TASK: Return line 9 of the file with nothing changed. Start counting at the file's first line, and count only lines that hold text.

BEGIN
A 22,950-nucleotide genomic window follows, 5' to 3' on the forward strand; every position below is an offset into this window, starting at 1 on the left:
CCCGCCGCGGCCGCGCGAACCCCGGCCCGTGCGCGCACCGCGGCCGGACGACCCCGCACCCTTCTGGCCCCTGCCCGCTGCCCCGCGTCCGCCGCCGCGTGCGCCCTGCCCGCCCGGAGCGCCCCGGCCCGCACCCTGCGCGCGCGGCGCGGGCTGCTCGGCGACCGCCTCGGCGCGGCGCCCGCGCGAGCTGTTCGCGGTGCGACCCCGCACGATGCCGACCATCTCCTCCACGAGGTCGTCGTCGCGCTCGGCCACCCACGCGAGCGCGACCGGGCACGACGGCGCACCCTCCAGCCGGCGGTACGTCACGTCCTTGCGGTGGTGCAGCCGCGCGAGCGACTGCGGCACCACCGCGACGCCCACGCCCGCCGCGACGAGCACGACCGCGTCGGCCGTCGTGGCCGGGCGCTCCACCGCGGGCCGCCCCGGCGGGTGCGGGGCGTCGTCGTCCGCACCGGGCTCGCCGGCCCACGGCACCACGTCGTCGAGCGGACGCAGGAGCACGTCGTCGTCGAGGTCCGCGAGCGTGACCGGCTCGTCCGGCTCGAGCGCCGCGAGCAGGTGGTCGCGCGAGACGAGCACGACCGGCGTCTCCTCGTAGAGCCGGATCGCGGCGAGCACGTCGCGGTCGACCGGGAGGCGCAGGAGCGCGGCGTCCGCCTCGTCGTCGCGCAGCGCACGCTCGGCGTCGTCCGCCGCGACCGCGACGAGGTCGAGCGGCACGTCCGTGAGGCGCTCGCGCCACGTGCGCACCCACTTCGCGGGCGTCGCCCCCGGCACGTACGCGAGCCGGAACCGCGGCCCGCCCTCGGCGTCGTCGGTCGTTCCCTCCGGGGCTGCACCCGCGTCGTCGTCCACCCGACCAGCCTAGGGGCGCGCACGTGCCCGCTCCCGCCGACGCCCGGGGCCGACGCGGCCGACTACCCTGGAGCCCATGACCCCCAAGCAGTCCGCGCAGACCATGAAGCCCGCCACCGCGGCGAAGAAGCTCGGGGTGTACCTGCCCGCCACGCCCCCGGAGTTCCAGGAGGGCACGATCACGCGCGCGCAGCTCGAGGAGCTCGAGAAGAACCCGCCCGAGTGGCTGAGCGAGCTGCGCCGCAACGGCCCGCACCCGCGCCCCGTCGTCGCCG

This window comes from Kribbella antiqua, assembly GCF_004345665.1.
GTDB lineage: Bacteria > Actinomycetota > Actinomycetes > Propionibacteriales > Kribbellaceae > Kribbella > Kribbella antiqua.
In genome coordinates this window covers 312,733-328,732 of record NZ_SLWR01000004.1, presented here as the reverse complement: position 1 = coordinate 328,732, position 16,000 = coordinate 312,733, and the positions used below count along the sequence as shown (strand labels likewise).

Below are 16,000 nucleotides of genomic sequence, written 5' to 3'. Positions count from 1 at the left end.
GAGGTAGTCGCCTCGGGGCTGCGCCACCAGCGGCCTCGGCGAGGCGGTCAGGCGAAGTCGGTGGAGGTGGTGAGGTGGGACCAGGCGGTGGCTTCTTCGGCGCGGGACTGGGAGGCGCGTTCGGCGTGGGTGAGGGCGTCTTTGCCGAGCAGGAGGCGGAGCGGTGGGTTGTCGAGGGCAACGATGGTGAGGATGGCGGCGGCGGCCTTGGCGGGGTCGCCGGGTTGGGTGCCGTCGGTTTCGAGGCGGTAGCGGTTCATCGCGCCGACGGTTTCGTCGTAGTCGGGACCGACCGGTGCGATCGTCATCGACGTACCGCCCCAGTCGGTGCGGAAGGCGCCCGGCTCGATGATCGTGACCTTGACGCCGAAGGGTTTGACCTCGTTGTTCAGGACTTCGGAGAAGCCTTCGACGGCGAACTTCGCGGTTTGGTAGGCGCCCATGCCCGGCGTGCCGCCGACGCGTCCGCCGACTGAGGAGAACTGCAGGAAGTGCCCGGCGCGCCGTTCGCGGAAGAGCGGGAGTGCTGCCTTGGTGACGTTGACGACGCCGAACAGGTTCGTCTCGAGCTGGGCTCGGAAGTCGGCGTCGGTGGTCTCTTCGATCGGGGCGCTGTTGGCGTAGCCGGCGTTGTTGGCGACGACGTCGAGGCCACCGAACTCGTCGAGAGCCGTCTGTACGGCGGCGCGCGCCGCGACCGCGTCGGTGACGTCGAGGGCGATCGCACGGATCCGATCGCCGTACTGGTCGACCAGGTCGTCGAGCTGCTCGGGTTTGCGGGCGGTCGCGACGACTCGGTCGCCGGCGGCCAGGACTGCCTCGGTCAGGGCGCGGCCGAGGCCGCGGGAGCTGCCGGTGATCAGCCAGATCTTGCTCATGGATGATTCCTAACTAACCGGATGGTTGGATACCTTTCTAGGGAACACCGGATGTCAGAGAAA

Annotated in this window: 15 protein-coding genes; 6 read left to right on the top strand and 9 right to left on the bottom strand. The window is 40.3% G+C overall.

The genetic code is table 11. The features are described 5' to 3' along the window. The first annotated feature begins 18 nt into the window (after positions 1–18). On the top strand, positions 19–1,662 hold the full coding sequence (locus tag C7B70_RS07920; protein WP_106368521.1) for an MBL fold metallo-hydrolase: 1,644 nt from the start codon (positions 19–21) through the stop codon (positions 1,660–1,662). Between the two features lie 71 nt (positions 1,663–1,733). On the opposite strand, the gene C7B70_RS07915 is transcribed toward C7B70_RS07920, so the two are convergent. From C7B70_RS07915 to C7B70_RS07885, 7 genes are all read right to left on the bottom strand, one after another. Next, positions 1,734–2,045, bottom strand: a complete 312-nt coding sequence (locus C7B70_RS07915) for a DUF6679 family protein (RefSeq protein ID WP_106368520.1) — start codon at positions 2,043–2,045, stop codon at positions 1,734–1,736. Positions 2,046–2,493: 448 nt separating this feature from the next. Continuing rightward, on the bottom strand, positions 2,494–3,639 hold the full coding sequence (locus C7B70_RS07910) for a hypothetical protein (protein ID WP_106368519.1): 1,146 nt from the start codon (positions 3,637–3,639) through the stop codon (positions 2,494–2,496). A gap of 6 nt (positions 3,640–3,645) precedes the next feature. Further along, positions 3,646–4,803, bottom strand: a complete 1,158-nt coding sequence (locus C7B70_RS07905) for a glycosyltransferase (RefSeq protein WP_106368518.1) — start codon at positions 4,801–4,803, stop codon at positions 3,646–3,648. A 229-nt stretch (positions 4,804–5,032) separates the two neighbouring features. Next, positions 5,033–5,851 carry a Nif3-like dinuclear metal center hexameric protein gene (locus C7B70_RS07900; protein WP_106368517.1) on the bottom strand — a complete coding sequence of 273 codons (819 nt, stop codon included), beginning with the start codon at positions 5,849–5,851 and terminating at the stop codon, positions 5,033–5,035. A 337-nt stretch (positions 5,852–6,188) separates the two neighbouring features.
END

The genetic code is table 11. The features are described 5' to 3' along the window. The first annotated feature begins 18 nt into the window (after positions 1–18). On the top strand, positions 19–1,662 hold the full coding sequence (locus tag C7B70_RS07920; protein WP_106368521.1) for an MBL fold metallo-hydrolase: 1,644 nt from the start codon (positions 19–21) through the stop codon (positions 1,660–1,662). Between the two features lie 71 nt (positions 1,663–1,733). On the opposite strand, the gene C7B70_RS07915 is transcribed toward C7B70_RS07920, so the two are convergent. From C7B70_RS07915 to C7B70_RS07885, 7 genes are all read right to left on the bottom strand, one after another. Next, positions 1,734–2,045, bottom strand: a complete 312-nt coding sequence (locus C7B70_RS07915) for a DUF6679 family protein (RefSeq protein ID WP_106368520.1) — start codon at positions 2,043–2,045, stop codon at positions 1,734–1,736. Positions 2,046–2,493: 448 nt separating this feature from the next. Continuing rightward, on the bottom strand, positions 2,494–3,639 hold the full coding sequence (locus C7B70_RS07910) for a hypothetical protein (protein ID WP_106368519.1): 1,146 nt from the start codon (positions 3,637–3,639) through the stop codon (positions 2,494–2,496). A gap of 6 nt (positions 3,640–3,645) precedes the next feature. Further along, positions 3,646–4,803, bottom strand: a complete 1,158-nt coding sequence (locus C7B70_RS07905) for a glycosyltransferase (RefSeq protein WP_106368518.1) — start codon at positions 4,801–4,803, stop codon at positions 3,646–3,648. A 229-nt stretch (positions 4,804–5,032) separates the two neighbouring features. Next, positions 5,033–5,851 carry a Nif3-like dinuclear metal center hexameric protein gene (locus C7B70_RS07900; protein WP_106368517.1) on the bottom strand — a complete coding sequence of 273 codons (819 nt, stop codon included), beginning with the start codon at positions 5,849–5,851 and terminating at the stop codon, positions 5,033–5,035. A 337-nt stretch (positions 5,852–6,188) separates the two neighbouring features.